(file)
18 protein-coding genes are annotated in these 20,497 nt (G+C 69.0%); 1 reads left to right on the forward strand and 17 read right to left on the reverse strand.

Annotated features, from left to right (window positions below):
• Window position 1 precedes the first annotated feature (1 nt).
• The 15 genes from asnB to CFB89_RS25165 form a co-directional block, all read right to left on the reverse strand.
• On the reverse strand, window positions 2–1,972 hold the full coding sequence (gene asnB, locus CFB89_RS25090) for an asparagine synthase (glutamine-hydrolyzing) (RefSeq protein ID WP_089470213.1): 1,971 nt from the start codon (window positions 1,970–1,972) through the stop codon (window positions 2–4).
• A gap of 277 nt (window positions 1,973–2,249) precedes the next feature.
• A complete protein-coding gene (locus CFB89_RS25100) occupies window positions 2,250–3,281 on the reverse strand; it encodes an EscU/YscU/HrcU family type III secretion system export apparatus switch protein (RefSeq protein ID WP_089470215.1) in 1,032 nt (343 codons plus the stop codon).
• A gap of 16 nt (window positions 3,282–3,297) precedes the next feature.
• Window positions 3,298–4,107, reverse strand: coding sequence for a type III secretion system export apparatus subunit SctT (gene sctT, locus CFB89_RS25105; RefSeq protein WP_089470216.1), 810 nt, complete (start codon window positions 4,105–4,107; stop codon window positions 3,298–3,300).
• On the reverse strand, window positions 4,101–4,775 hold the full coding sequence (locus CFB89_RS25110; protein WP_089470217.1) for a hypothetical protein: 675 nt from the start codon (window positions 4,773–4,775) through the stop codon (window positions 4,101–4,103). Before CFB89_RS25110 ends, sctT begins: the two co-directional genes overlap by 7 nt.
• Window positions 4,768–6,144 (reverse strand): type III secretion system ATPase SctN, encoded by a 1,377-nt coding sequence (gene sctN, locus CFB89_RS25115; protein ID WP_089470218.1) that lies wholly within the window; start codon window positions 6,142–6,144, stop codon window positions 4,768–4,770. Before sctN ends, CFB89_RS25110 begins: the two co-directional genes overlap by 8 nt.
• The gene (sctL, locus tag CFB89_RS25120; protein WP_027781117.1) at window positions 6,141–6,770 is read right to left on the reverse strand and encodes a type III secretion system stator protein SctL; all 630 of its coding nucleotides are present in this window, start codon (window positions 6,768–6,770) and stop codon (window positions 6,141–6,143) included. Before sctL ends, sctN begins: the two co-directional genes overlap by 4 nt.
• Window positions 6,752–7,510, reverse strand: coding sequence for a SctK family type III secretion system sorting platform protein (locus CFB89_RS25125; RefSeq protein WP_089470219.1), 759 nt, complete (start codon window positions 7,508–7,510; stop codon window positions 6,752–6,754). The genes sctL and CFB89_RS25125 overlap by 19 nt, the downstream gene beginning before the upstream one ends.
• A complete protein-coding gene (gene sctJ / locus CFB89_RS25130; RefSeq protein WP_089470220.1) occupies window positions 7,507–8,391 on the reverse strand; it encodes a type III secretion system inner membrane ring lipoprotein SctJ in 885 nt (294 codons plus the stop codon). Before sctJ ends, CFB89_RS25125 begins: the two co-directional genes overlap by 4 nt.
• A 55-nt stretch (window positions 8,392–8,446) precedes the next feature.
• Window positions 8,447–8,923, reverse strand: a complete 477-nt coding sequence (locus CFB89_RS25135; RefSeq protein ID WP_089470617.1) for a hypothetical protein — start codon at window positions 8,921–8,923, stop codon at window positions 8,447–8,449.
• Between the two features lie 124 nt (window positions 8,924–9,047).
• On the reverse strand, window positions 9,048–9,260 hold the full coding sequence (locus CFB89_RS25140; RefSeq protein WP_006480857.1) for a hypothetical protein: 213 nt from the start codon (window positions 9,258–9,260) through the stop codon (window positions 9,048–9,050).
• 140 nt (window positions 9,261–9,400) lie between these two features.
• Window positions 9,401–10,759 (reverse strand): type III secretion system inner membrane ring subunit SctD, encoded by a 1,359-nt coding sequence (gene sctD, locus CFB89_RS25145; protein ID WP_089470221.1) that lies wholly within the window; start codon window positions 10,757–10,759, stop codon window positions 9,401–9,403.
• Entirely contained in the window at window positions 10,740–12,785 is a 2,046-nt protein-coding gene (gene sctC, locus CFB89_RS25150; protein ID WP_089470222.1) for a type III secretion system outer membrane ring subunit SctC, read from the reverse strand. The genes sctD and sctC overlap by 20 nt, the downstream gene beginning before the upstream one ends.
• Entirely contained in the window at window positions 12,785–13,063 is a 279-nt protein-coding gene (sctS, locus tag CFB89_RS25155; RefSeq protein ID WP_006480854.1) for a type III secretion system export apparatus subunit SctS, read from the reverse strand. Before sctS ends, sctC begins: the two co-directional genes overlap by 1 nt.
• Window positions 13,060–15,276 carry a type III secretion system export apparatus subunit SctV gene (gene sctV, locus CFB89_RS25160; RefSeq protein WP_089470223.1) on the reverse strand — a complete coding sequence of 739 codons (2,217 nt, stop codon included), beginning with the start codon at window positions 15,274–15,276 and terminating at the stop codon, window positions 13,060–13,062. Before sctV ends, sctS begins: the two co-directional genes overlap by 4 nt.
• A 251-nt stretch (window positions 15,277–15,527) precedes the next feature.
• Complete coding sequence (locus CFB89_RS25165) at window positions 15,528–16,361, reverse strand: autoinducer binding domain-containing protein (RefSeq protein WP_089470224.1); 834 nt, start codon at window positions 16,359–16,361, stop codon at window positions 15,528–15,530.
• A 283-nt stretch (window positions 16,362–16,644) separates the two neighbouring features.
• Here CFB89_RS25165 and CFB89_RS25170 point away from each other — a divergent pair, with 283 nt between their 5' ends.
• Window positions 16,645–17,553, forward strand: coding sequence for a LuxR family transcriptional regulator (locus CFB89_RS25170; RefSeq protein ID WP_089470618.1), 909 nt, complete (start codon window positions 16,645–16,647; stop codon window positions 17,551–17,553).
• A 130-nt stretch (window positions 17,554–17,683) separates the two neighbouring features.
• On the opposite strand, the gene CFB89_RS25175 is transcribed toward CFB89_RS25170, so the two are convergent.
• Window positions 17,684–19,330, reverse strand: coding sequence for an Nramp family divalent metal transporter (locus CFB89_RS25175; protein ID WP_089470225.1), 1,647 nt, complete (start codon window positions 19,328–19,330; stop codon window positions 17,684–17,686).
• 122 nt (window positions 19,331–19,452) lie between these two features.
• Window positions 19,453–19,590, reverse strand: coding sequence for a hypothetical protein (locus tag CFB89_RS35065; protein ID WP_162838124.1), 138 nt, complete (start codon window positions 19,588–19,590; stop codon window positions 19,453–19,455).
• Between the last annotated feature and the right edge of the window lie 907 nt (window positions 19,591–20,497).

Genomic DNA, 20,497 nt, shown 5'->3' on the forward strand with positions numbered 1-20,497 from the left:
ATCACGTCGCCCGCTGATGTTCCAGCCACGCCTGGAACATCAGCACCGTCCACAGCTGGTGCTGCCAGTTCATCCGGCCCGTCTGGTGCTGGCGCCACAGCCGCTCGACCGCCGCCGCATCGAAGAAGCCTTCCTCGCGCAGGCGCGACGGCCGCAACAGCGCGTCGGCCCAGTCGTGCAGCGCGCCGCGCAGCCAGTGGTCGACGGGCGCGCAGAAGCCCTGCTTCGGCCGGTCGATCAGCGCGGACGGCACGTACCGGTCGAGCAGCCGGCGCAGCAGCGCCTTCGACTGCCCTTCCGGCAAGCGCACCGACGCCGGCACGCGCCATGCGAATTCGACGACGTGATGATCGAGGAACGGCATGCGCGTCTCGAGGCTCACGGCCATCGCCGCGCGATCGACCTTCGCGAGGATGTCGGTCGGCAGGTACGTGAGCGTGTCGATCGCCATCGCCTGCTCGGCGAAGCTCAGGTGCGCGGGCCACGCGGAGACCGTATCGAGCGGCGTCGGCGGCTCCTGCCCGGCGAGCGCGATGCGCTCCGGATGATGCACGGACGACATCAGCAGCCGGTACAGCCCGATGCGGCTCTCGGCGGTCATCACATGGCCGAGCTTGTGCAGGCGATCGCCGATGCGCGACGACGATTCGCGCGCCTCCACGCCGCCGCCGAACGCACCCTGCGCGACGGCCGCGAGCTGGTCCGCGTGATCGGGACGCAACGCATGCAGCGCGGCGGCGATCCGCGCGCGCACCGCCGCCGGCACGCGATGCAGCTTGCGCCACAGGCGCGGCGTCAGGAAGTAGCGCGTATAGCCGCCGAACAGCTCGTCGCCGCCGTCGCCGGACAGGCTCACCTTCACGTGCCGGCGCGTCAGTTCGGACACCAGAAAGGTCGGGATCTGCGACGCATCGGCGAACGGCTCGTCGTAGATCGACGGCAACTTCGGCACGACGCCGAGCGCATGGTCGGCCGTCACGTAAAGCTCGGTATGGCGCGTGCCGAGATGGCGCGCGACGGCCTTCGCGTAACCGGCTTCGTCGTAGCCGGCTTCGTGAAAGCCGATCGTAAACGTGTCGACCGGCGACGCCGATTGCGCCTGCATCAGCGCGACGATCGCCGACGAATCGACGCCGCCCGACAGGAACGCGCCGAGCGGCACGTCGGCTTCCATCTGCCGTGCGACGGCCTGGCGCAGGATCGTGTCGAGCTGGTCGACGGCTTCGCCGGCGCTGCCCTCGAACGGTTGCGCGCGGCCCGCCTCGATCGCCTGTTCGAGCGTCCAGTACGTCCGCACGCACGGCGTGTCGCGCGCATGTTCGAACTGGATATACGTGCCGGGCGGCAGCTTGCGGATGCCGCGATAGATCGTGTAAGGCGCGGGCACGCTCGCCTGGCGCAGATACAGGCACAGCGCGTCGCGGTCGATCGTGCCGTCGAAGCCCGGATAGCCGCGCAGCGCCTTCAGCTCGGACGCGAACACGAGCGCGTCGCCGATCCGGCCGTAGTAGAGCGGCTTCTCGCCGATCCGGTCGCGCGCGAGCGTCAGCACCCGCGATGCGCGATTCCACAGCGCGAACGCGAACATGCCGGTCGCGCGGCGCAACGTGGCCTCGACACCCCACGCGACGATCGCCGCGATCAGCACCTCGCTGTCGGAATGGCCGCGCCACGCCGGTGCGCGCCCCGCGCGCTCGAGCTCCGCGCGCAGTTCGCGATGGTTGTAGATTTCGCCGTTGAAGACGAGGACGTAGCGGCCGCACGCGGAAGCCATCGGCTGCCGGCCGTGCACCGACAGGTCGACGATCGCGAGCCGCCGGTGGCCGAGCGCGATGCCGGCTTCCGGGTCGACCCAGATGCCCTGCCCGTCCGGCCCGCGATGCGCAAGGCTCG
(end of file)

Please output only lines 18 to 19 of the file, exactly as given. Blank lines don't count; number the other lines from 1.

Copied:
• On the reverse strand, window positions 9,048–9,260 hold the full coding sequence (locus CFB89_RS25140; RefSeq protein WP_006480857.1) for a hypothetical protein: 213 nt from the start codon (window positions 9,258–9,260) through the stop codon (window positions 9,048–9,050).
• 140 nt (window positions 9,261–9,400) lie between these two features.